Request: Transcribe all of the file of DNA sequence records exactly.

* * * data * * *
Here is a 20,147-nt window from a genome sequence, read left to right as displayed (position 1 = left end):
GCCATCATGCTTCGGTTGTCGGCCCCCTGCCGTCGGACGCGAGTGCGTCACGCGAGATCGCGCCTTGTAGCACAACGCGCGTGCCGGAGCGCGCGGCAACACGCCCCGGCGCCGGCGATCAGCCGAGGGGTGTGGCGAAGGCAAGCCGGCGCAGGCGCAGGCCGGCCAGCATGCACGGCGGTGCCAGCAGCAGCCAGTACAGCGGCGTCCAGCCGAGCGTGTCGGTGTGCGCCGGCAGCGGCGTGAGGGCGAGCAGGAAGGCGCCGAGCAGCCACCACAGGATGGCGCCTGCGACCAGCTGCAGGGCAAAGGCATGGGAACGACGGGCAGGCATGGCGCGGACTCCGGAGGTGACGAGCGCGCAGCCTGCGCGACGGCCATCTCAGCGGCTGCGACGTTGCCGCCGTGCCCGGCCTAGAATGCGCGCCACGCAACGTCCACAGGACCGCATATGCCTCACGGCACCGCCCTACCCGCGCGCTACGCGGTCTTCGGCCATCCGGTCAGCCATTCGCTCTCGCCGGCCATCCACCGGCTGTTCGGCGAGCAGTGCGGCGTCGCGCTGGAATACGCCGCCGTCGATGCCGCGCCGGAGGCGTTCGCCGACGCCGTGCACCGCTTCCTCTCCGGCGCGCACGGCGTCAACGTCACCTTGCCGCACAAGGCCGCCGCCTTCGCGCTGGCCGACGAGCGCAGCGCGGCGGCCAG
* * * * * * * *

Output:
Here is a 20,147-nt window from a genome sequence, read left to right as displayed (position 1 = left end):
GCCATCATGCTTCGGTTGTCGGCCCCCTGCCGTCGGACGCGAGTGCGTCACGCGAGATCGCGCCTTGTAGCACAACGCGCGTGCCGGAGCGCGCGGCAACACGCCCCGGCGCCGGCGATCAGCCGAGGGGTGTGGCGAAGGCAAGCCGGCGCAGGCGCAGGCCGGCCAGCATGCACGGCGGTGCCAGCAGCAGCCAGTACAGCGGCGTCCAGCCGAGCGTGTCGGTGTGCGCCGGCAGCGGCGTGAGGGCGAGCAGGAAGGCGCCGAGCAGCCACCACAGGATGGCGCCTGCGACCAGCTGCAGGGCAAAGGCATGGGAACGACGGGCAGGCATGGCGCGGACTCCGGAGGTGACGAGCGCGCAGCCTGCGCGACGGCCATCTCAGCGGCTGCGACGTTGCCGCCGTGCCCGGCCTAGAATGCGCGCCACGCAACGTCCACAGGACCGCATATGCCTCACGGCACCGCCCTACCCGCGCGCTACGCGGTCTTCGGCCATCCGGTCAGCCATTCGCTCTCGCCGGCCATCCACCGGCTGTTCGGCGAGCAGTGCGGCGTCGCGCTGGAATACGCCGCCGTCGATGCCGCGCCGGAGGCGTTCGCCGACGCCGTGCACCGCTTCCTCTCCGGCGCGCACGGCGTCAACGTCACCTTGCCGCACAAGGCCGCCGCCTTCGCGCTGGCCGACGAGCGCAGCGCGGCGGCCAG